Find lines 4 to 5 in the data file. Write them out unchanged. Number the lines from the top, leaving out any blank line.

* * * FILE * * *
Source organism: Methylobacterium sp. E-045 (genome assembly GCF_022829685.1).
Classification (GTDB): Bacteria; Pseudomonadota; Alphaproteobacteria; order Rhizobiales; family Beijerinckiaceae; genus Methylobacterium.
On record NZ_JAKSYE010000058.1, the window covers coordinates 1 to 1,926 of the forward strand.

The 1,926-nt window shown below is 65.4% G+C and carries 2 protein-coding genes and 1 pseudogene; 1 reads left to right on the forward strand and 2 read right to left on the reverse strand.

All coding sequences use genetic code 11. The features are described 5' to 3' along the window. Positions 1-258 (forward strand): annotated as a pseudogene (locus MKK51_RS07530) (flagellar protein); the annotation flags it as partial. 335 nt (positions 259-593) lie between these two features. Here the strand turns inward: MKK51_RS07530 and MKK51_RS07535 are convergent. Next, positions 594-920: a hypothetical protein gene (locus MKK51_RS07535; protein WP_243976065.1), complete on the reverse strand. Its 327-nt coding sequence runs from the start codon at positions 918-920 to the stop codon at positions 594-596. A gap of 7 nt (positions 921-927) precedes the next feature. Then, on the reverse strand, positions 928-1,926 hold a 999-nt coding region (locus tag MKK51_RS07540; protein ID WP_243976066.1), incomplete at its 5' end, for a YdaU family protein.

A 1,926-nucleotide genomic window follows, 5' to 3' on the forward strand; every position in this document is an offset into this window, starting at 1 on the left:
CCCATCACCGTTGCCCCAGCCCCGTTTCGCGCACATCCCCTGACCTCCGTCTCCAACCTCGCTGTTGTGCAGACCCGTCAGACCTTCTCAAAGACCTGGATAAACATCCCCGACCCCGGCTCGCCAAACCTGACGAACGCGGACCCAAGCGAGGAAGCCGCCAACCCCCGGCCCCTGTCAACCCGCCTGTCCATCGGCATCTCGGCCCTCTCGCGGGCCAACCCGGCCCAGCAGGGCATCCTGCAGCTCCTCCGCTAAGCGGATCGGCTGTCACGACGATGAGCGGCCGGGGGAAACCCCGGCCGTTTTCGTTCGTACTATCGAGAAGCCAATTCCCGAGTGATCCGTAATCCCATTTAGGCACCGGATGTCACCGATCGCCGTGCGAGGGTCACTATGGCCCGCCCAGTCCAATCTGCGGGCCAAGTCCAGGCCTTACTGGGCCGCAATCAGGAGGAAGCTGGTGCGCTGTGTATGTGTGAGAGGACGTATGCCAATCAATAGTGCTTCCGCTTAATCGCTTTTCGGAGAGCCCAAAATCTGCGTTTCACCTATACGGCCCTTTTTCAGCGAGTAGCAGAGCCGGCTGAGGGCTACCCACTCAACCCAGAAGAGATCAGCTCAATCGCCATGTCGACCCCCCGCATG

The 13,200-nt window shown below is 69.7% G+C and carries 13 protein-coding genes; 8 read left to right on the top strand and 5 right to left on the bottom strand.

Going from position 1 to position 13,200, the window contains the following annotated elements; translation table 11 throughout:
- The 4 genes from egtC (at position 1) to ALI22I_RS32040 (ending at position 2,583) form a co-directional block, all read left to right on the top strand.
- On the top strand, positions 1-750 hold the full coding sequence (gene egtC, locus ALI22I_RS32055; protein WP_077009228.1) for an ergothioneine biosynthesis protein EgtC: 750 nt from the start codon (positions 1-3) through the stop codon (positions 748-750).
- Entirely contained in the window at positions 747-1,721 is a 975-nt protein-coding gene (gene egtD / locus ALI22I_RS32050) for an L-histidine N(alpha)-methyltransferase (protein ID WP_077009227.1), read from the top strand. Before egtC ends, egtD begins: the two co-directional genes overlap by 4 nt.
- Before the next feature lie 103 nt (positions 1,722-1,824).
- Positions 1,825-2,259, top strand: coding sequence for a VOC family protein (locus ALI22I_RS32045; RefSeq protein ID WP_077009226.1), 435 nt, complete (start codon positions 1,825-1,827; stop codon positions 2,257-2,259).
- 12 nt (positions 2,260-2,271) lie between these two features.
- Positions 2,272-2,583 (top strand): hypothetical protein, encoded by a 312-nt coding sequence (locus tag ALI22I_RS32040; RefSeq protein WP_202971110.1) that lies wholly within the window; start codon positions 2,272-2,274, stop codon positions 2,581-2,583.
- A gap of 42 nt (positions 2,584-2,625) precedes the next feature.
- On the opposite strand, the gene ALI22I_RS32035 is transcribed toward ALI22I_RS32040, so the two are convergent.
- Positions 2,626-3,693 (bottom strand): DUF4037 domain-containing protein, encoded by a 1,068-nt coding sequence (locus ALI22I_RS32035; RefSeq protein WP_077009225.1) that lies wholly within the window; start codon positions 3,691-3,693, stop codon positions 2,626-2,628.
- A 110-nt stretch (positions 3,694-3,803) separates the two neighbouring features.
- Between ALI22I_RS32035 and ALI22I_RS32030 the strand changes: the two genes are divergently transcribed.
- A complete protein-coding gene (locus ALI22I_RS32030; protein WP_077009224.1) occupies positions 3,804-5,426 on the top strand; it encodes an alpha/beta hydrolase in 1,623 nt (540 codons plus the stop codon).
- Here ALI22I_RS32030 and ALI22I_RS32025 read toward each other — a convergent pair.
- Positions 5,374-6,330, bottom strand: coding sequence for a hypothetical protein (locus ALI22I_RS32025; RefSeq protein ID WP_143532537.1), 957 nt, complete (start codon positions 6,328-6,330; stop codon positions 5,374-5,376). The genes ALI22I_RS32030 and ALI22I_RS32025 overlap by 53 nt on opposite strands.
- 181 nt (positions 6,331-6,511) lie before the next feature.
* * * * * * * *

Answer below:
The 1,926-nt window shown below is 65.4% G+C and carries 2 protein-coding genes and 1 pseudogene; 1 reads left to right on the forward strand and 2 read right to left on the reverse strand.

All coding sequences use genetic code 11. The features are described 5' to 3' along the window. Positions 1-258 (forward strand): annotated as a pseudogene (locus MKK51_RS07530) (flagellar protein); the annotation flags it as partial. 335 nt (positions 259-593) lie between these two features. Here the strand turns inward: MKK51_RS07530 and MKK51_RS07535 are convergent. Next, positions 594-920: a hypothetical protein gene (locus MKK51_RS07535; protein WP_243976065.1), complete on the reverse strand. Its 327-nt coding sequence runs from the start codon at positions 918-920 to the stop codon at positions 594-596. A gap of 7 nt (positions 921-927) precedes the next feature. Then, on the reverse strand, positions 928-1,926 hold a 999-nt coding region (locus tag MKK51_RS07540; protein ID WP_243976066.1), incomplete at its 5' end, for a YdaU family protein.